She had tried to put the things in a basket to hide or contain the paper, but eventually, that would become full and spill onto the counter. As we discussed this pile, it became clear that she didn’t want to deal with her feelings of shame because she had gone into credit card debt. She was highly educated, acquiring a Ph.D., and yet she couldn’t get a handle on her finances. As we continued to discuss the basket full of random bits of paper, she admitted that the whole thing made her feel stupid. And she was always labeled the “smart one” in the family among her siblings, so why couldn’t she get this under control?
So rather than buying yet another organizational system for her home. We needed to dive into the emotional work of understanding how she was feeling throughout her day. So for several days, she set a timer on her phone to go off at four different times throughout her day. Choosing times in which she’d be in various locations, first thing in the morning, midday at work, the time between eating dinner and going to bed, and right before her head hit the pillow. What we learned is that instead of scrolling and shopping, she began to take walks and do gentle stretches when the stress of work made her want to detach emotionally and buy buy buy.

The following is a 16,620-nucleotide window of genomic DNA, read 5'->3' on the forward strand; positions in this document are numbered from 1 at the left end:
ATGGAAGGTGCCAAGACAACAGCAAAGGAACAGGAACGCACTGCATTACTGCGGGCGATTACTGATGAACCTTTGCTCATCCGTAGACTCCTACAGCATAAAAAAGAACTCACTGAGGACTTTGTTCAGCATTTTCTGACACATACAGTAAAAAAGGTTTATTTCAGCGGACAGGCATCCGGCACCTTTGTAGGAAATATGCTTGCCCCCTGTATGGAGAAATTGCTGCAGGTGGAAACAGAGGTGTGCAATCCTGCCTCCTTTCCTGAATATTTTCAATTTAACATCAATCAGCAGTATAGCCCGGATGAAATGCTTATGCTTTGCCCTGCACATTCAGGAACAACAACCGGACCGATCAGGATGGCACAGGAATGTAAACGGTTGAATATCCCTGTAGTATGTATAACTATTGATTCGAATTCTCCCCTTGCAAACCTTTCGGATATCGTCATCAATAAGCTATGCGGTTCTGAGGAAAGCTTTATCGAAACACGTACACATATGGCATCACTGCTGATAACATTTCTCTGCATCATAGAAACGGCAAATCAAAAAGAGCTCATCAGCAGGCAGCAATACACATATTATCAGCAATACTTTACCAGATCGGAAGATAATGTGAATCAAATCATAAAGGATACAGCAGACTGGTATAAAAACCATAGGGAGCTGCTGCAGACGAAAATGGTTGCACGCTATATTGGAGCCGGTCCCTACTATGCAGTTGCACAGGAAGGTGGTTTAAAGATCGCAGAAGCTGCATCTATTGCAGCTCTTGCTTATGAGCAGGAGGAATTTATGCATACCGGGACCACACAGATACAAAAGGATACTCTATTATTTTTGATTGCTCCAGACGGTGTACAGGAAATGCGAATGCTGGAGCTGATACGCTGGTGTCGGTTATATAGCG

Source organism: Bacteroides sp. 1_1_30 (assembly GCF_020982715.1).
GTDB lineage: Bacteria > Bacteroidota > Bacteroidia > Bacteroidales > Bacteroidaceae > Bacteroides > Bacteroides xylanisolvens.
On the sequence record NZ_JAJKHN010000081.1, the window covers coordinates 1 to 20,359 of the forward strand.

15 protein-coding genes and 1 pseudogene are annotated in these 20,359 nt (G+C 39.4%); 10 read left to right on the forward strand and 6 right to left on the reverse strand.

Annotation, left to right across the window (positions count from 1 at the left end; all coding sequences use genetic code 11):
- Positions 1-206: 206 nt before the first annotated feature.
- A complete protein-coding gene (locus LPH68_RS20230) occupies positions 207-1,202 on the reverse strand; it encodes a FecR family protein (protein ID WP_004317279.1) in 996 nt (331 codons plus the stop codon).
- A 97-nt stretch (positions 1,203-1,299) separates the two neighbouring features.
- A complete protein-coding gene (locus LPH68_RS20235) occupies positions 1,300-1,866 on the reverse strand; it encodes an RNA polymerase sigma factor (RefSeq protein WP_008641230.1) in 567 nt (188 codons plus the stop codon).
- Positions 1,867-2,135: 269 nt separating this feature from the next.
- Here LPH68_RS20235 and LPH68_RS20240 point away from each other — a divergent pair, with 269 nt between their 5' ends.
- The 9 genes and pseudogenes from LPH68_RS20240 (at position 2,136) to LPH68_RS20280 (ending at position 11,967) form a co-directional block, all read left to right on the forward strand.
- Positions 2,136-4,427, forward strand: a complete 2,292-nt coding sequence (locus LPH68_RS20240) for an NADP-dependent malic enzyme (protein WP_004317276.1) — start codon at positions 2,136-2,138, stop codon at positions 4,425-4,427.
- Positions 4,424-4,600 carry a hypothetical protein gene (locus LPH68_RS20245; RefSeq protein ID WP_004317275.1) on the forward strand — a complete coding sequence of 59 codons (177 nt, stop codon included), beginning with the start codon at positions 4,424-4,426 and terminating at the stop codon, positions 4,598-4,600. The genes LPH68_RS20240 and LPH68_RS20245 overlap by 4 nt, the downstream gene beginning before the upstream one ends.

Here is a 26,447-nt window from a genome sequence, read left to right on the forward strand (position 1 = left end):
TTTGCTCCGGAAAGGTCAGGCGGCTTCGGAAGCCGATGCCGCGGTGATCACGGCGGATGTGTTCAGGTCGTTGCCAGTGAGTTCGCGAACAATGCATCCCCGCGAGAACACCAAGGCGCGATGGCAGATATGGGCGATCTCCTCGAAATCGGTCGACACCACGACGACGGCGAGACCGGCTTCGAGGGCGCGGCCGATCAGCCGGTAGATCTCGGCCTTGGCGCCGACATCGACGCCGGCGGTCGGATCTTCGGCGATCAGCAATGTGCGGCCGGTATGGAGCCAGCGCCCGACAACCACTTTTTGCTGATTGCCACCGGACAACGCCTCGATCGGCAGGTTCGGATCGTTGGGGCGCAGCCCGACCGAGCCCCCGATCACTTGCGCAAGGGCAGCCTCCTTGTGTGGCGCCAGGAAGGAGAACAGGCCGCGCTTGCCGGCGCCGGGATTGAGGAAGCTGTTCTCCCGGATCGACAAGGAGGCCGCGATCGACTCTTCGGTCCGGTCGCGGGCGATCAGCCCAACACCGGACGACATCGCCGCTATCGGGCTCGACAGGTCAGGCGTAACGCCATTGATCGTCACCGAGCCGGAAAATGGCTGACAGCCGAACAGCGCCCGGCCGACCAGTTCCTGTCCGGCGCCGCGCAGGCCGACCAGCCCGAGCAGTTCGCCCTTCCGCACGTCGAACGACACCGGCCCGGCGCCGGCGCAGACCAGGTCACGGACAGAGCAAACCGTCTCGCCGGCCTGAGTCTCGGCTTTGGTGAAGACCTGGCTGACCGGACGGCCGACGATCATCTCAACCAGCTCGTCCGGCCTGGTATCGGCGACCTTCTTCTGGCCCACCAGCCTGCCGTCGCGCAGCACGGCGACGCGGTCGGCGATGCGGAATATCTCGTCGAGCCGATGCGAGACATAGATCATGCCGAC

Then, we needed to tackle how she dealt with her fiances. Together we created a system of how she would track her purchases so that she would feel more in control of her money.
After doing the emotional work and creating a solution to the problem area, it was only then that we could look at how to organize her mail better. Rather than dreading opening the mail, she began to feel proud of herself for moving in a better direction in her life.
I want you to look around your home and see where the clutter and disorganization tend to build up. If you are really honest with yourself, what does that clutter represent? And let’s not just point fingers at the other people we share a space with. Start with what you would say are your problem areas, and then we can tackle the kids’ backpacks and shoes.